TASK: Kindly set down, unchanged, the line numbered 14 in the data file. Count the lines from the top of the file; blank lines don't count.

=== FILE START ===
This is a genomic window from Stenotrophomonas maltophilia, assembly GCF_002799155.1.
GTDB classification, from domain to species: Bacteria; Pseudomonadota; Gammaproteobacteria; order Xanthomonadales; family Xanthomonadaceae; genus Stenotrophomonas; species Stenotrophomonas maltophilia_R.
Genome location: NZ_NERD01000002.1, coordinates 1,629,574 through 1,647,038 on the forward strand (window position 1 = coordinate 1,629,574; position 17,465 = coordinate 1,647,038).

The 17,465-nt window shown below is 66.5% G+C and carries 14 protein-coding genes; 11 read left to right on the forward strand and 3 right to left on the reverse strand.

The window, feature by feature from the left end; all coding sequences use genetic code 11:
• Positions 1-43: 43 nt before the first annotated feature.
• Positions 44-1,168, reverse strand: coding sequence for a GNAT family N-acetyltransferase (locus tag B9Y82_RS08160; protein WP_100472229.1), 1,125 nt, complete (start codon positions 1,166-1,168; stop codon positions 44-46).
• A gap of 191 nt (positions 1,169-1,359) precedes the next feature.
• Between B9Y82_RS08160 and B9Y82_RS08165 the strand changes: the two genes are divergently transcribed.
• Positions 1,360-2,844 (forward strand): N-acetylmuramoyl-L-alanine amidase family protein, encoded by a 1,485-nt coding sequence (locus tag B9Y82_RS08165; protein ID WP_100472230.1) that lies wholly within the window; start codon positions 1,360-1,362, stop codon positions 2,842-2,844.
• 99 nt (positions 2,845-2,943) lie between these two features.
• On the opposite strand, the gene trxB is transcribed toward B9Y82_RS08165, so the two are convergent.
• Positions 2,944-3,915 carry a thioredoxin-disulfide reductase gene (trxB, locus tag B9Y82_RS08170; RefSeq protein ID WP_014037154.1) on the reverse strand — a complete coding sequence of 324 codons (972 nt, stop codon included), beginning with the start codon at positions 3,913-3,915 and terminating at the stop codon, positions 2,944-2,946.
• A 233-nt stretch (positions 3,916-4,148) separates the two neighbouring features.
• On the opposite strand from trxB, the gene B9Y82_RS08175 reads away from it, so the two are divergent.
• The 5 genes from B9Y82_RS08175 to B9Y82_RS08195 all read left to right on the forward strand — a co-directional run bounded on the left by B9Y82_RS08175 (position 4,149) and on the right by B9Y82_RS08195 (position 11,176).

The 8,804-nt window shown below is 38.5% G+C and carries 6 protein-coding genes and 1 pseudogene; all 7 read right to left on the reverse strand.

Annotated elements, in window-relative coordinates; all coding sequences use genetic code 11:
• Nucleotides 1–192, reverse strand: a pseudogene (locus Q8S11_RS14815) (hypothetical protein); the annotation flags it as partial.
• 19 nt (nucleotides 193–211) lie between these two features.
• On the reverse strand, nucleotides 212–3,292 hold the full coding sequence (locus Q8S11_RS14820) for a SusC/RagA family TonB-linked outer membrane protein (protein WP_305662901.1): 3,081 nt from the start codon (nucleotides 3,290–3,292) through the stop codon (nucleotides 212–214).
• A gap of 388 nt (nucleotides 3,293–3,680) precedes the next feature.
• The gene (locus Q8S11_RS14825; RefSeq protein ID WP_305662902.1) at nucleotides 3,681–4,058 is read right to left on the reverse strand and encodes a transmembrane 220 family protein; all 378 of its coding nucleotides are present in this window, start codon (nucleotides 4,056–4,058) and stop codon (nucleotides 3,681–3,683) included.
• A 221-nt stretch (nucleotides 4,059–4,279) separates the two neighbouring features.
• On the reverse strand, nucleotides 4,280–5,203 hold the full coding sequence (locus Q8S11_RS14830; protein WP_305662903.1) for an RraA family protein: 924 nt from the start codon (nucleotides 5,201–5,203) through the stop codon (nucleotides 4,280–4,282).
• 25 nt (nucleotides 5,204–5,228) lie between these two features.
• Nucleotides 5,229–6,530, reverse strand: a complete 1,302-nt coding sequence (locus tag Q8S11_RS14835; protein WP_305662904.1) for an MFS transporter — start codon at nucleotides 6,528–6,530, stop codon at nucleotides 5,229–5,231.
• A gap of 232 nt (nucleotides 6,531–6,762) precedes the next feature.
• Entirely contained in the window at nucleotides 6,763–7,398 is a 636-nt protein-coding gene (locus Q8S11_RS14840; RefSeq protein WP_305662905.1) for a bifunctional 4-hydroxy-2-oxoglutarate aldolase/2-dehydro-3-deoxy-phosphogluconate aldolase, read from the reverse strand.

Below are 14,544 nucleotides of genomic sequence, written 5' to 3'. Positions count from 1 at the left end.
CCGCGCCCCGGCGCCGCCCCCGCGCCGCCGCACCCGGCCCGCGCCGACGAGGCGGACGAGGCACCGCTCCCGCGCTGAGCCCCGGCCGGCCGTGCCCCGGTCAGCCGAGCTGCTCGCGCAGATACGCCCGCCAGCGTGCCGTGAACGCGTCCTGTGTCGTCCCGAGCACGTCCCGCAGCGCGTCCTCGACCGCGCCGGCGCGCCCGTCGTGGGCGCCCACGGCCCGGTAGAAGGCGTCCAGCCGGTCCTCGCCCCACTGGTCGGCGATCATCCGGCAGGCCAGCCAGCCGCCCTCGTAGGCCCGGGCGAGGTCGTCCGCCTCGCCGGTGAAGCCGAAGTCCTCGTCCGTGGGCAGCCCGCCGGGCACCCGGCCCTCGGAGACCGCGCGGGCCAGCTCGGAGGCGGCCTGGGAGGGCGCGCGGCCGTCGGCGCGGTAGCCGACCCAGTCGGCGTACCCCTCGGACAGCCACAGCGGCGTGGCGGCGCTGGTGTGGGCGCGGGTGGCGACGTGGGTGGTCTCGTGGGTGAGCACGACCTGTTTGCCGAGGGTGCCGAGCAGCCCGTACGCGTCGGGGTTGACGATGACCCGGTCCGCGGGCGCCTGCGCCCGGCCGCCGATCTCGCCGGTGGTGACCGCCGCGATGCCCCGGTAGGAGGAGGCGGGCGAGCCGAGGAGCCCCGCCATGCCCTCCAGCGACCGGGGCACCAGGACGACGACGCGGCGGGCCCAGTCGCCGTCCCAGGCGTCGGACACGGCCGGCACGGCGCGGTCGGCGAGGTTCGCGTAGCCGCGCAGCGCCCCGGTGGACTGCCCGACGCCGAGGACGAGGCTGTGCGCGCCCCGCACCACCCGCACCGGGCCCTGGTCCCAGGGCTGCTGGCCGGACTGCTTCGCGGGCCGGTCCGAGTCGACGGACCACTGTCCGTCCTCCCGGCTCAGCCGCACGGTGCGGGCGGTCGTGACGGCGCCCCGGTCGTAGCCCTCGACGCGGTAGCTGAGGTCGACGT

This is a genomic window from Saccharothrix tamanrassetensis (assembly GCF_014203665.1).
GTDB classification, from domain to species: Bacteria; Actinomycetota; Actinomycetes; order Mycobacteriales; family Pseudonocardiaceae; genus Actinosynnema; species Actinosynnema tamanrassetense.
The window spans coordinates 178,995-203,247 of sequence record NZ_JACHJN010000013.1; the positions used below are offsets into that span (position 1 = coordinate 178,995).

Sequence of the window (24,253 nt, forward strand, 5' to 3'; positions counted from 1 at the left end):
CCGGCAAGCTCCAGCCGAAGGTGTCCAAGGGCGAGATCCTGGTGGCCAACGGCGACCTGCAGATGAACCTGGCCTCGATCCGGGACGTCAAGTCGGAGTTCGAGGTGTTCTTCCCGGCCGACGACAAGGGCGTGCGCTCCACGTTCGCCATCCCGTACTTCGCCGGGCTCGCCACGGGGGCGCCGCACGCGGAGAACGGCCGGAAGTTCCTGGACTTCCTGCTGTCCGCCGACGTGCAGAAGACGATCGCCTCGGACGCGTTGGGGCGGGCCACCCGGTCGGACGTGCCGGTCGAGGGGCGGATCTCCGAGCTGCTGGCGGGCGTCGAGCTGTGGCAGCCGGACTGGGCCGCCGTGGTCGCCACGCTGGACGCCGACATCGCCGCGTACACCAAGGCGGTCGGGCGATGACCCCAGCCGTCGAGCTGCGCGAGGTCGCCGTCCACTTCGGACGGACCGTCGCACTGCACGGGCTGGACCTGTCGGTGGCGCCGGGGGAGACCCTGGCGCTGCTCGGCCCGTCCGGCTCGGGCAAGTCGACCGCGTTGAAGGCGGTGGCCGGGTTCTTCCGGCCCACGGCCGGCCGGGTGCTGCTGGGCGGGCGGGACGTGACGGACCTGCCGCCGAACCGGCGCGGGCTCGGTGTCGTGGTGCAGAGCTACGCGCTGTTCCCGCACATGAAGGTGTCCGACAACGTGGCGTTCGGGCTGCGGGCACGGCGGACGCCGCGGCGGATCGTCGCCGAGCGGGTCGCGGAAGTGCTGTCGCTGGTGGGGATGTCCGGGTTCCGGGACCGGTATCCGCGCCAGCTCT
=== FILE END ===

• A 233-nt stretch (positions 3,916-4,148) separates the two neighbouring features.